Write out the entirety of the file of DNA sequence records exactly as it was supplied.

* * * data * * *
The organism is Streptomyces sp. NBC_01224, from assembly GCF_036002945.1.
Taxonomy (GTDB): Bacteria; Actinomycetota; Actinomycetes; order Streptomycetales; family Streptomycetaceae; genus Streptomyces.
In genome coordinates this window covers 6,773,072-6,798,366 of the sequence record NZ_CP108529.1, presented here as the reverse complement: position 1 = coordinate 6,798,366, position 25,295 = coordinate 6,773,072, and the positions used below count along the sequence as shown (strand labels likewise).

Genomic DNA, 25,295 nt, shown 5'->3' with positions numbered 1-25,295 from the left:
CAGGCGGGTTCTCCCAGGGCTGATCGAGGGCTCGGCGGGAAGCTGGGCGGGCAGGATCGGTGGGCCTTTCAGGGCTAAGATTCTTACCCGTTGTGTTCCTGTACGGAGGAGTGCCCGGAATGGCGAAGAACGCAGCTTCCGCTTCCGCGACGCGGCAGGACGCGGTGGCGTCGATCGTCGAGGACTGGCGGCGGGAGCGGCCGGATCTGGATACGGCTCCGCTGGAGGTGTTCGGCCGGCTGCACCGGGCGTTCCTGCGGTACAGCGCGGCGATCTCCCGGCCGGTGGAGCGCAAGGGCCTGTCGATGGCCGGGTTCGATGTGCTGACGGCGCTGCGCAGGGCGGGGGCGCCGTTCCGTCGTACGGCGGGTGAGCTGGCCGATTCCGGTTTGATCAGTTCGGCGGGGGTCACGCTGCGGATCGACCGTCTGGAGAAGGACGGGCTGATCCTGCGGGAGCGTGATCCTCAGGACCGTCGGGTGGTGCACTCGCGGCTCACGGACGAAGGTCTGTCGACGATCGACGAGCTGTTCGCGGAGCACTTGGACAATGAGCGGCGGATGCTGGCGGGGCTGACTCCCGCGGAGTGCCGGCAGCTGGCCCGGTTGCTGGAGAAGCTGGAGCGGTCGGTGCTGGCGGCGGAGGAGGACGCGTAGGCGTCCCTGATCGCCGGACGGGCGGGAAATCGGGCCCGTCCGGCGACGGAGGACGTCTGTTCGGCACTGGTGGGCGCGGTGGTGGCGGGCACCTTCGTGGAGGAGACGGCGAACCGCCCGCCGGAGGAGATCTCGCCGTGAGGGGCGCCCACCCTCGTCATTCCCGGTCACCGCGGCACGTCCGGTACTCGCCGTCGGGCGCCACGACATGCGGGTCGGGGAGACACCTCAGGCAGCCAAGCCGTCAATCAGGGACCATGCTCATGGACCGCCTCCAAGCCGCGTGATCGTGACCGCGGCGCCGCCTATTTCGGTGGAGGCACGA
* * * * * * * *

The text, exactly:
The organism is Streptomyces sp. NBC_01224, from assembly GCF_036002945.1.
Taxonomy (GTDB): Bacteria; Actinomycetota; Actinomycetes; order Streptomycetales; family Streptomycetaceae; genus Streptomyces.
In genome coordinates this window covers 6,773,072-6,798,366 of the sequence record NZ_CP108529.1, presented here as the reverse complement: position 1 = coordinate 6,798,366, position 25,295 = coordinate 6,773,072, and the positions used below count along the sequence as shown (strand labels likewise).

Genomic DNA, 25,295 nt, shown 5'->3' with positions numbered 1-25,295 from the left:
CAGGCGGGTTCTCCCAGGGCTGATCGAGGGCTCGGCGGGAAGCTGGGCGGGCAGGATCGGTGGGCCTTTCAGGGCTAAGATTCTTACCCGTTGTGTTCCTGTACGGAGGAGTGCCCGGAATGGCGAAGAACGCAGCTTCCGCTTCCGCGACGCGGCAGGACGCGGTGGCGTCGATCGTCGAGGACTGGCGGCGGGAGCGGCCGGATCTGGATACGGCTCCGCTGGAGGTGTTCGGCCGGCTGCACCGGGCGTTCCTGCGGTACAGCGCGGCGATCTCCCGGCCGGTGGAGCGCAAGGGCCTGTCGATGGCCGGGTTCGATGTGCTGACGGCGCTGCGCAGGGCGGGGGCGCCGTTCCGTCGTACGGCGGGTGAGCTGGCCGATTCCGGTTTGATCAGTTCGGCGGGGGTCACGCTGCGGATCGACCGTCTGGAGAAGGACGGGCTGATCCTGCGGGAGCGTGATCCTCAGGACCGTCGGGTGGTGCACTCGCGGCTCACGGACGAAGGTCTGTCGACGATCGACGAGCTGTTCGCGGAGCACTTGGACAATGAGCGGCGGATGCTGGCGGGGCTGACTCCCGCGGAGTGCCGGCAGCTGGCCCGGTTGCTGGAGAAGCTGGAGCGGTCGGTGCTGGCGGCGGAGGAGGACGCGTAGGCGTCCCTGATCGCCGGACGGGCGGGAAATCGGGCCCGTCCGGCGACGGAGGACGTCTGTTCGGCACTGGTGGGCGCGGTGGTGGCGGGCACCTTCGTGGAGGAGACGGCGAACCGCCCGCCGGAGGAGATCTCGCCGTGAGGGGCGCCCACCCTCGTCATTCCCGGTCACCGCGGCACGTCCGGTACTCGCCGTCGGGCGCCACGACATGCGGGTCGGGGAGACACCTCAGGCAGCCAAGCCGTCAATCAGGGACCATGCTCATGGACCGCCTCCAAGCCGCGTGATCGTGACCGCGGCGCCGCCTATTTCGGTGGAGGCACGA